In the midst of maintaining this blog, working on another novel, doing a little freelance work and composing as well as playing music, I wrote a short memoirish piece for a book that has just been released–What Happened to the Hippies? Voices and Perspectives. I’m one of many contributors. The author who created it and assembled the contributors’ articles is Stewart L. Rogers.

The Basic Concept

Stewart writes in his poignant introduction that the years 1970 through 1973 were by far the best time of his life. He had tired of chasing goals that didn’t really matter and trying to fit himself into smaller and smaller boxes. Taking on a new identity aligned with love and understanding, peace and generosity, he saw himself as an authentic pioneer. He knew he had ideals in common with his brothers and sisters of his generation. “Exhilarated with hope, giddy with freedom, turned on with idealism,” he was immersed in a movement that was changing the world.

By 1974, Stewart was being consumed by a world changing him. He found himself caught up in marital chaos and, as he puts it, “a relentless struggle for money.” This went on for 30 years. Finally, he hit bottom and saw he had a choice between death through substance abuse or life through sobriety. He stopped using, seeing his life with a new perspective and clarity. He reinvented himself by combining his old hippie values with real-world experience and the result was a happiness greater than he had ever known.

Thus, the idea for the book was born. He wondered what had happened to others who had shared his journey and values back in the day. This incredible movement, powerful socially and politically and in the arts, had practically disappeared as a societal force. Were those same people out there, living those values and still effecting change? Or were they simply absorbed by the realities of life and the all-consuming Establishment?

The Shape of Things

Stewart reached out through Craigslist across the country, looking for “Old Hippie Writers.” He sought short memoirs from those who responded, detailing a comparison of “what the writer did or believed in the hippie era to what he/she does and believes today.” Over 50 people wrote articles for the book. From these, we begin to see not all was lost from those special times.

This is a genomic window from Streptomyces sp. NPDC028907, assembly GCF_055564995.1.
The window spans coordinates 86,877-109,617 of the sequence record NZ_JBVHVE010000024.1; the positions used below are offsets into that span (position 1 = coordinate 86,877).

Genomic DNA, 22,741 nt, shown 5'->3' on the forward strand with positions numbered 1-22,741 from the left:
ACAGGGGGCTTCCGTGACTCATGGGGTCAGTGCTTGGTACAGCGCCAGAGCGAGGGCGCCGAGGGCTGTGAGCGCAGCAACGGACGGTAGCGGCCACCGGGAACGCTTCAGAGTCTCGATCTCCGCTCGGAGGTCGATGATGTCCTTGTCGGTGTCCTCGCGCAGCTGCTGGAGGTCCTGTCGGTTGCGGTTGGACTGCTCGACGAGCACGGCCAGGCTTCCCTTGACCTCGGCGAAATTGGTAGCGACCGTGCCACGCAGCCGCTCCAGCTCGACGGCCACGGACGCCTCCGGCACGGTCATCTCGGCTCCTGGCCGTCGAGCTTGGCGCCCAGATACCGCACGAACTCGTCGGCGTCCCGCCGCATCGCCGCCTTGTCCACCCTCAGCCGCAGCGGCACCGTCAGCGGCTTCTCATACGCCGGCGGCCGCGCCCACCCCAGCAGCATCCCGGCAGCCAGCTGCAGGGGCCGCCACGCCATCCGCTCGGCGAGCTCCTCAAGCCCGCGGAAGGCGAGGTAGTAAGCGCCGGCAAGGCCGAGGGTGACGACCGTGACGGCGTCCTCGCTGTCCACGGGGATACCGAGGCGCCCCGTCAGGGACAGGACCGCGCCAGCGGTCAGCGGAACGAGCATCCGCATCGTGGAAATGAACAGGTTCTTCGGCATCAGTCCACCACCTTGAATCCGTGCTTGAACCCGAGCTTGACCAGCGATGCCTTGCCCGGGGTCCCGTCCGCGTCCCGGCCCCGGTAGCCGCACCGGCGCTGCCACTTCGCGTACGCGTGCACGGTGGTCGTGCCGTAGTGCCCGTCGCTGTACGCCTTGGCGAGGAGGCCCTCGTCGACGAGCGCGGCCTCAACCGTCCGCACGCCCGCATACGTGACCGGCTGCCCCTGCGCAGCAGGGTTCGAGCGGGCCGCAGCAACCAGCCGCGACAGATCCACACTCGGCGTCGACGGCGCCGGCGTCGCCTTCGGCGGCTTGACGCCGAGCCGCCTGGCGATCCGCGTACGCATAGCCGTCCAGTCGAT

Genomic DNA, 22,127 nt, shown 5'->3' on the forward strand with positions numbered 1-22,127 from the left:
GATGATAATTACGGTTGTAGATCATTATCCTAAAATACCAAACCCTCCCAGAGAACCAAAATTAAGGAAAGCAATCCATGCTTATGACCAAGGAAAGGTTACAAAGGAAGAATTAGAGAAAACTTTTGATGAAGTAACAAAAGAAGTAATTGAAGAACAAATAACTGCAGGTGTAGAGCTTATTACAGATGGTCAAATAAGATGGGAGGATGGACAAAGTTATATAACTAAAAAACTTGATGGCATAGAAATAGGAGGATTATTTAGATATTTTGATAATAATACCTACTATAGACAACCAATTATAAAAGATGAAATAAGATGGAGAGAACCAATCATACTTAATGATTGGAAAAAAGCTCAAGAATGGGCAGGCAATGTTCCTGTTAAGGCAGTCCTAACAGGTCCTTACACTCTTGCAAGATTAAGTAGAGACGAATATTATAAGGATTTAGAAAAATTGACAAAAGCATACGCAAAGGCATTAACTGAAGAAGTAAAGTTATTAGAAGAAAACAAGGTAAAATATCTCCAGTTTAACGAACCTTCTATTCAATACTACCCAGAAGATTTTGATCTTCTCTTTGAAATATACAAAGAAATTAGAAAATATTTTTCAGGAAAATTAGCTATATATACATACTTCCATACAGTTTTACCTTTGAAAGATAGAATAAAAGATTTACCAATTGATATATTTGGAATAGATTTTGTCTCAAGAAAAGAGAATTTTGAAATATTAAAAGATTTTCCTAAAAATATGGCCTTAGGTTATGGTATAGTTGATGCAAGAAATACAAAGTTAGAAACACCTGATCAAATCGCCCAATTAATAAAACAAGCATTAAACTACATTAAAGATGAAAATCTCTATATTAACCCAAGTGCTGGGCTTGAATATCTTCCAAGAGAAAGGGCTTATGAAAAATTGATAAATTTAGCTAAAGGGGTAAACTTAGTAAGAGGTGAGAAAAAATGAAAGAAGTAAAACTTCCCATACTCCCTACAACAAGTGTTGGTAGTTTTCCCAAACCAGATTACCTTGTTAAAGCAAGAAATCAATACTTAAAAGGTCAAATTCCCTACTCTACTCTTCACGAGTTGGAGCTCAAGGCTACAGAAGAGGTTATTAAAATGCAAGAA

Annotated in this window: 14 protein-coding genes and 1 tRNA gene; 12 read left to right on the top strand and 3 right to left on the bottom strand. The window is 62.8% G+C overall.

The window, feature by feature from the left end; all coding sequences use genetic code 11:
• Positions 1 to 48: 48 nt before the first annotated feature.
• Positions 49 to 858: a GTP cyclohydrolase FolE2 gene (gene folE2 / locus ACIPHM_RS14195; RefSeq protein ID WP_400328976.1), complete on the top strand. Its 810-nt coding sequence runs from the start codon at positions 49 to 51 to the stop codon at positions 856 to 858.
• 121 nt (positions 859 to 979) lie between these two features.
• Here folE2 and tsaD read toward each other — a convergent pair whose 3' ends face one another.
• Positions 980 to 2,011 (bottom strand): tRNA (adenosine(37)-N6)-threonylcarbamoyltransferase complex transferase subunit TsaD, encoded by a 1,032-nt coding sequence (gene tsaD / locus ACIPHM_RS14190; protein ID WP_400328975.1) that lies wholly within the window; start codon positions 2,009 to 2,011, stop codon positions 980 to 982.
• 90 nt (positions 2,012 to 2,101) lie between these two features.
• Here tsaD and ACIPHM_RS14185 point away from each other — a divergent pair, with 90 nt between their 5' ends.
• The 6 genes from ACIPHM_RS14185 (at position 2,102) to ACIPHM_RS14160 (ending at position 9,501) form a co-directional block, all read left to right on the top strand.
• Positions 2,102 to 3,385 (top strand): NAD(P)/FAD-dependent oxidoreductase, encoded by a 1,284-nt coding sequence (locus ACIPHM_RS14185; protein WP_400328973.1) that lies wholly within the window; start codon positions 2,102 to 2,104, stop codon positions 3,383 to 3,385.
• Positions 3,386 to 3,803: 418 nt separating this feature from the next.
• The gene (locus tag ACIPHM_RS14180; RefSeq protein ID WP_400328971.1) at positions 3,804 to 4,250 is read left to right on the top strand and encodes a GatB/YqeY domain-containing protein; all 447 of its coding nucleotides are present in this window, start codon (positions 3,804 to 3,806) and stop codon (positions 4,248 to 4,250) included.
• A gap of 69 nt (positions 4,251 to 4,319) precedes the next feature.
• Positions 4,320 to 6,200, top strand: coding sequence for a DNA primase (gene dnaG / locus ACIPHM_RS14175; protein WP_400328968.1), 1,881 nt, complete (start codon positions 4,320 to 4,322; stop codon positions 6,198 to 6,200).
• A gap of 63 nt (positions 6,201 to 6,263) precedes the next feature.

The articles were crystallized into 13 categories, making for 13 chapters. They are aptly titled according to their respective subject matter. For instance, some of the chapters are titled “Age of Aquarius,” “Flower Power,” “Free Love,” “Give Peace a Chance,” “I Have a Dream,” and “My Sweet Lord.” Stewart wrote some commentary at the beginning of each chapter.

The book concludes with a chronological summary of events that marked the era, followed by some memorable quotes that shed light on what it was all about.

The Contributors

We were all asked to write a short bio. These appear near the beginning of the book. They should not be skipped. As I read through these, I was taken by the mostly fascinating stories of the lives of those who lived the hippie lifestyle for periods of their lives. Most of them still have a hand in the arts or social justice or volunteering for the good of others. I’m not going to mention any of those who stand out to me because it wouldn’t be fair to the rest who have their own unique and compelling lives. Let it suffice to say that this is quite a surprising assembly of talented people brought together by a cute Craigslist ad.

My Takeaway

I haven’t had a chance to read the entire book yet, as I just received it this past week. The more I read, though, the more I want to immerse myself in it. Stewart’s introductions to the chapters synthesize beautifully the various categories of the hippie experience, or to put it another way, the lifestyles which evolved in the ’60s and ’70s.

I confess that these poignant stories of those who lived somewhat parallel lives to mine mean a great deal to me. I’m moved by what it meant to them. We are brothers and sisters of a generation and perhaps every generation relates to that in their own way. And maybe we baby boomers overestimate just how special and unique we are, but it’s hard to argue with the groundbreaking, enduring music that we produced. The progress in civil rights, women’s rights, gay rights, protection of the environment, freedom of speech, nuclear freezing and more have changed our world in huge ways. Though the pendulum has swung back in the other direction in some of these areas, I believe sanity will prevail in the long run and “hippies” old and young may still have a say in the evolution of our human community.